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Neisseria subflava Bacteremia in a Neutropenic Patient

Pere Domingo, MD; Pere Coll, MD; Pablo Maroto, MD; Guillem Verger, MD; Guillem Prats, MD
Arch Intern Med. 1996;156(15):1762-1765. doi:10.1001/archinte.1996.00440140204024.
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Neisseria species other than Neisseria meningitidis and Neisseria gonorrhoeae are commonly found as saprophytes in the upper respiratory tract and have been called "nonpathogenic Neisseriae."1 However, some of these usually nonpathogenic species, such as Neisseria subflava, Neisseria flavescens, Neisseria mucosa, Neisseria sicca, and Neisseria lactamica, have caused disease in both normal and immunocompromised hosts.2,3 We recently cared for a patient who presented with N subflava bacteremia while neutropenic because of anticancer chemotherapy.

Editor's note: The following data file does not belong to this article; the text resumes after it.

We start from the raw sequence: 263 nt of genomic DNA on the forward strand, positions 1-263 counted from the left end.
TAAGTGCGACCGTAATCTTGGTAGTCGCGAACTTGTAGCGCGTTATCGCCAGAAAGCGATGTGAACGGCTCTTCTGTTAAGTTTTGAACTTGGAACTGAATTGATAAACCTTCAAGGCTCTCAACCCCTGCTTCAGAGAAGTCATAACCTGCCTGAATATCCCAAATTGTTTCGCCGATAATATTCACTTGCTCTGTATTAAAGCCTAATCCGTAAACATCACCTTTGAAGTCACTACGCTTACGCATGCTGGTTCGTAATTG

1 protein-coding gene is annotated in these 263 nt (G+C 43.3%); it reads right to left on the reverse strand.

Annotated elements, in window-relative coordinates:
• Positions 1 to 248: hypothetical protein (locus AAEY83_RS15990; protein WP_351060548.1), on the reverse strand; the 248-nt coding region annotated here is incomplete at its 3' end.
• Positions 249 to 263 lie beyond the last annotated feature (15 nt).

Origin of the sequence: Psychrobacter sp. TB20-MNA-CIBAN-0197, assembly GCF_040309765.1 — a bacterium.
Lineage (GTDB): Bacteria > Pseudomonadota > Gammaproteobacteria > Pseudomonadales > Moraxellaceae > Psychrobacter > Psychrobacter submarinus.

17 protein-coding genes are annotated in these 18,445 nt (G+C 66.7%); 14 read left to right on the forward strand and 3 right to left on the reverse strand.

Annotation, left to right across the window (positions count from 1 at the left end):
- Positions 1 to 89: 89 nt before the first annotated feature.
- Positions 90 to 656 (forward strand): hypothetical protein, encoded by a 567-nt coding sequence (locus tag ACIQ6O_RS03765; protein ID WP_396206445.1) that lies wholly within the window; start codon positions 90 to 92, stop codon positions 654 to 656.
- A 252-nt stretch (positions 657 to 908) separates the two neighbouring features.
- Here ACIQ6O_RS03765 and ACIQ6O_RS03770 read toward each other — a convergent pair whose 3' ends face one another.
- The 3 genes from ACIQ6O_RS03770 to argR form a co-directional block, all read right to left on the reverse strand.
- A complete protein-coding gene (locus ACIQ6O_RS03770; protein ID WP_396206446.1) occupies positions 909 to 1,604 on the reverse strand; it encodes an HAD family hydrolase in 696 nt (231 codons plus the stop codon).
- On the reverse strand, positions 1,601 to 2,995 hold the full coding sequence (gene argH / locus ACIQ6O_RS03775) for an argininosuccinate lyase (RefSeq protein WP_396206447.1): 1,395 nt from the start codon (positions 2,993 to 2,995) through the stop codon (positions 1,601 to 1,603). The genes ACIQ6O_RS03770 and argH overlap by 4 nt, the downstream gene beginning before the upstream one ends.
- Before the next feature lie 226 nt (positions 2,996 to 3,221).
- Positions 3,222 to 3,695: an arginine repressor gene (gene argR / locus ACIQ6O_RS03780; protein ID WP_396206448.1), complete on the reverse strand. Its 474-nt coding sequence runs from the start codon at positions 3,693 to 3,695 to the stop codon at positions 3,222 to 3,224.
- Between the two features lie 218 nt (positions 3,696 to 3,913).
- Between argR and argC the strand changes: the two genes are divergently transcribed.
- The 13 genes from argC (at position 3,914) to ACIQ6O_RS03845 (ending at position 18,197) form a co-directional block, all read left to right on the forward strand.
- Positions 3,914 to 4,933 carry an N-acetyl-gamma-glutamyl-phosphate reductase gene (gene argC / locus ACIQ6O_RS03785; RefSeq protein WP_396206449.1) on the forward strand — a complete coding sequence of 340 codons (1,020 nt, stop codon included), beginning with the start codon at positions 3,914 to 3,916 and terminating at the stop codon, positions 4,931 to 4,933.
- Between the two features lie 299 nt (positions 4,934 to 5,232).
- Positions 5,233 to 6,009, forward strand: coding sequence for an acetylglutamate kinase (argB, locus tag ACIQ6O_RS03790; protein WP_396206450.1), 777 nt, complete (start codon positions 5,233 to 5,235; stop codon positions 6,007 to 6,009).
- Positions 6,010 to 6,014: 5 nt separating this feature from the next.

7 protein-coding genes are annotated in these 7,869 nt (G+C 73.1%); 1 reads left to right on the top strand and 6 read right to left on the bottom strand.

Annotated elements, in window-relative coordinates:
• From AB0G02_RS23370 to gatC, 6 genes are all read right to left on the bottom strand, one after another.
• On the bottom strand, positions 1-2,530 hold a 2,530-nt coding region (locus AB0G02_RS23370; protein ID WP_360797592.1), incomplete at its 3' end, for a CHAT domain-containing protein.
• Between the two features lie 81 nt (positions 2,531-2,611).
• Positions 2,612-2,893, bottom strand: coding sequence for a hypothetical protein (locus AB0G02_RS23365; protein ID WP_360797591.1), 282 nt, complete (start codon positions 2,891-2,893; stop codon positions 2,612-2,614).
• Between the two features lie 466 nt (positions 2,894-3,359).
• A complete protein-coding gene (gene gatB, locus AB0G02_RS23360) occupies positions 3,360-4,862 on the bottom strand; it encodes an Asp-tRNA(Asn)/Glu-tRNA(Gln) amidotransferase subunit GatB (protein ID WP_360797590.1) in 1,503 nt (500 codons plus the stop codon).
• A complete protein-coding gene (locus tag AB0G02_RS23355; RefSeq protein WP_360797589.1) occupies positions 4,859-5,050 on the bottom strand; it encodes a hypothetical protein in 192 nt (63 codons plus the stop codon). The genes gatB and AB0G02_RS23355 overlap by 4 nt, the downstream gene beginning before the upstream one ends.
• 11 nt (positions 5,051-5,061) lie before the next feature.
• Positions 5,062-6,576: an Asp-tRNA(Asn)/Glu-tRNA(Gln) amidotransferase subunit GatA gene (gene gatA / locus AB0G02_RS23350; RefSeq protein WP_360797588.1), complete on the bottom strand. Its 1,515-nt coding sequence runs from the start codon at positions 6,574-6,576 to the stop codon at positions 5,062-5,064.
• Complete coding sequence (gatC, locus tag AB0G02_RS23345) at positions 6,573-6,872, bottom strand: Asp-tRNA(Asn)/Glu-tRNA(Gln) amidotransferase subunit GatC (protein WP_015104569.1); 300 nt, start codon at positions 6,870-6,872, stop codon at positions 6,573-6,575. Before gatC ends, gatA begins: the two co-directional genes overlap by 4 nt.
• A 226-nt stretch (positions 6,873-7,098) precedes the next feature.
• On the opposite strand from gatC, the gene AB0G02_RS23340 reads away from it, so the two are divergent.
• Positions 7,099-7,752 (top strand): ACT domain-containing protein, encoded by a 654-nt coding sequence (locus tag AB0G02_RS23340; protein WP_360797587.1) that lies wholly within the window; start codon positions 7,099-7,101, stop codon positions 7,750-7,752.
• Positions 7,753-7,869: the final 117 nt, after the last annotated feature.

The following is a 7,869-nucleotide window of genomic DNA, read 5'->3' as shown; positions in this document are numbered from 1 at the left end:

Report of a Case.  An 18-year-old woman was admitted to the hospital because of a 3-day history of fever and malaise. Her medical history was remarkable for Ewing sarcoma diagnosed 2 years before, and she was being treated with cycles of cisplatin, the last of which was administered 10 days before admission. Her temperature was 38.5°C; respiratory rate, 22/min; heart rate, 118/min; and blood pressure reading, 100/60 mm Hg. Physical examination on admission disclosed a


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